Researchers led by Berkeley Lab Biosciences’ Cheryl Kerfeld (MBIB), who holds a joint appointment at the MSU-DOE Plant Research Laboratory, have provided the first atomic-level resolution picture of an intact bacterial microcompartment (BMC) shell. The intact shell and component proteins from the saltwater bacterium Haliangium ochraceum were crystallized at Berkeley Lab; X-ray diffraction data were collected at the Lab’s Advanced Light Source (ALS) and at the Stanford Synchrotron Radiation Lightsource. Details of the BMC shell’s structure and composition were published in the journal Science.More »
Many bacteria contain structures called carboxomes that act as mini factories for various purposes, such as building sugar from carbon dioxide through photosynthesis. Researchers affiliated with Berkeley Lab’s Molecular Biophysics and Integrated Bioimaging (MBIB) Division and the Department of Energy Plant Research Laboratory and Department of Biochemistry and Molecular Biology at Michigan State University are studying how these factories are constructed and how they function. In a key step toward identifying the essential building blocks, Manuel Sommer and Cheryl Kerfeld have analyzed more than 200 sets of genes from different cyanobacteria—also known as blue-green algae—that contain carboxysomes. The work lays the foundation for designing new kinds of factories that could produce synthetic materials, such as fragrances or the precursors for green fuels. The study was published in the Journal of Experimental Botany. Read more from the MSU-DOE Plant Research Lab.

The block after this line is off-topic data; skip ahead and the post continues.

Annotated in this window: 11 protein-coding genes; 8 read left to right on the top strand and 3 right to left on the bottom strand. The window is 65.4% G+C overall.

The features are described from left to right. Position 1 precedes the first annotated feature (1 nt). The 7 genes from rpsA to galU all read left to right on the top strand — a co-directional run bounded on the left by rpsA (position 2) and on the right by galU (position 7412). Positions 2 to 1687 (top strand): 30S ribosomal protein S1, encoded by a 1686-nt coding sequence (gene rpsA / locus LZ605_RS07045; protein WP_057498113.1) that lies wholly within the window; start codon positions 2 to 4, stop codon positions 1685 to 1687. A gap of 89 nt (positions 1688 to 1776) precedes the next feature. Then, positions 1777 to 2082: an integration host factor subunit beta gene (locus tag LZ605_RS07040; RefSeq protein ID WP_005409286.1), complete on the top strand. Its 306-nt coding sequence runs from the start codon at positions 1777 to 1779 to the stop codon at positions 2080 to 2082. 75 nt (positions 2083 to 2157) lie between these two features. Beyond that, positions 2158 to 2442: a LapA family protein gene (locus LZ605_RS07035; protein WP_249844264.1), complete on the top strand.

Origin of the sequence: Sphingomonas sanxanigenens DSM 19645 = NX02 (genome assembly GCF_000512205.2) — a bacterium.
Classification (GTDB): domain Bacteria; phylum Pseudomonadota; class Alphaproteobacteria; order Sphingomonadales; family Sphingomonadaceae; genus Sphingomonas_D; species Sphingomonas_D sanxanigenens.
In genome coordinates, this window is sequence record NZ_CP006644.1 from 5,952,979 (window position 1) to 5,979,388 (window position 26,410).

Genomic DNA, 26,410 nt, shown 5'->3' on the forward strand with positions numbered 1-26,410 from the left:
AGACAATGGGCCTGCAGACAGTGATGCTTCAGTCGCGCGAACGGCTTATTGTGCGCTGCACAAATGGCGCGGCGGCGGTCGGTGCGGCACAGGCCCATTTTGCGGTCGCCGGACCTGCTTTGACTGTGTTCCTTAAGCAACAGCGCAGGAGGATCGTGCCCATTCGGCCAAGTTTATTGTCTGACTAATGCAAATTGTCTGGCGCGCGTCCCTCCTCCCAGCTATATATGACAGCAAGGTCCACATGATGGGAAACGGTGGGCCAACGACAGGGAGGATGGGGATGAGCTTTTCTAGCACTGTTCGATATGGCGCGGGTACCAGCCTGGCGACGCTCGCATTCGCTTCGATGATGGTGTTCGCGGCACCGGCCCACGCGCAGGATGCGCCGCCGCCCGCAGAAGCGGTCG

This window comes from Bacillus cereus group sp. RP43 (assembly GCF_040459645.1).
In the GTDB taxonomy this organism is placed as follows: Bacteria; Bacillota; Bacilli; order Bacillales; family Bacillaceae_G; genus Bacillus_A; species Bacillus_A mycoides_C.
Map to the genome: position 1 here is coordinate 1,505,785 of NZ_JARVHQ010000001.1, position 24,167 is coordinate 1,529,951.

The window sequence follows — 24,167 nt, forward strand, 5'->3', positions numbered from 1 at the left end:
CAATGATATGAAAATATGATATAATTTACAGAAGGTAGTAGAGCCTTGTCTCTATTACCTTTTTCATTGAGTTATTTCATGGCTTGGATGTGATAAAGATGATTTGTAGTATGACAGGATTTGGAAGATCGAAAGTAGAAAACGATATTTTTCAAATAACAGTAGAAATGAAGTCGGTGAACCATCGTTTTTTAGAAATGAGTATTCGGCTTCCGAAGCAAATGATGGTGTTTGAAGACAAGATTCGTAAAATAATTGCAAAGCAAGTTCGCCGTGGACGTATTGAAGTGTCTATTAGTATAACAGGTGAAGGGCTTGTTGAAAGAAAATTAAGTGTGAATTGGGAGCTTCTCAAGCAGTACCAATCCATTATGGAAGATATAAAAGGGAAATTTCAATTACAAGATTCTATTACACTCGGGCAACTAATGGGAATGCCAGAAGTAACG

Research co-led by Berkeley Lab researchers Junko Yano (MBIB) and Ethan Crumlin at the Advanced Light Source (ALS), with collaborators at Caltech’s Joint Center for Artificial Photosynthesis (JCAP), has revealed a surprising driver of a chemical process to reformulate carbon dioxide into more useful compounds. X-ray experiments coupled with theoretical models showed that oxygen atoms near the surface of a copper sample had a more dramatic effect on the early stages of a reaction with carbon dioxide than earlier theories could account for. This work could help make reactions more efficient in converting carbon dioxide into liquid fuels and other products. Read more in the News Center release.
Several groups from the ALS hosted a booth at the 67th Annual Meeting of the American Crystallographic Association in New Orleans at the end of May. Staff from the crystallography, small-angle X-ray scattering, and X-ray footprinting beamlines were present, and flyers for infrared and soft X-ray tomography beamlines were also available.More »
Researchers at UCLA have designed a hollow, pyramid-shaped protein with a controllable cavity size that may aid the capture and release of smaller compounds. The tools used in this work, including small angle X-ray scattering techniques at the SIBYLS beamline in the Advanced Light Source (ALS), will help analyze and optimize designed-protein assemblies and understand their behavior in solution. Read more in the ALS Science Brief.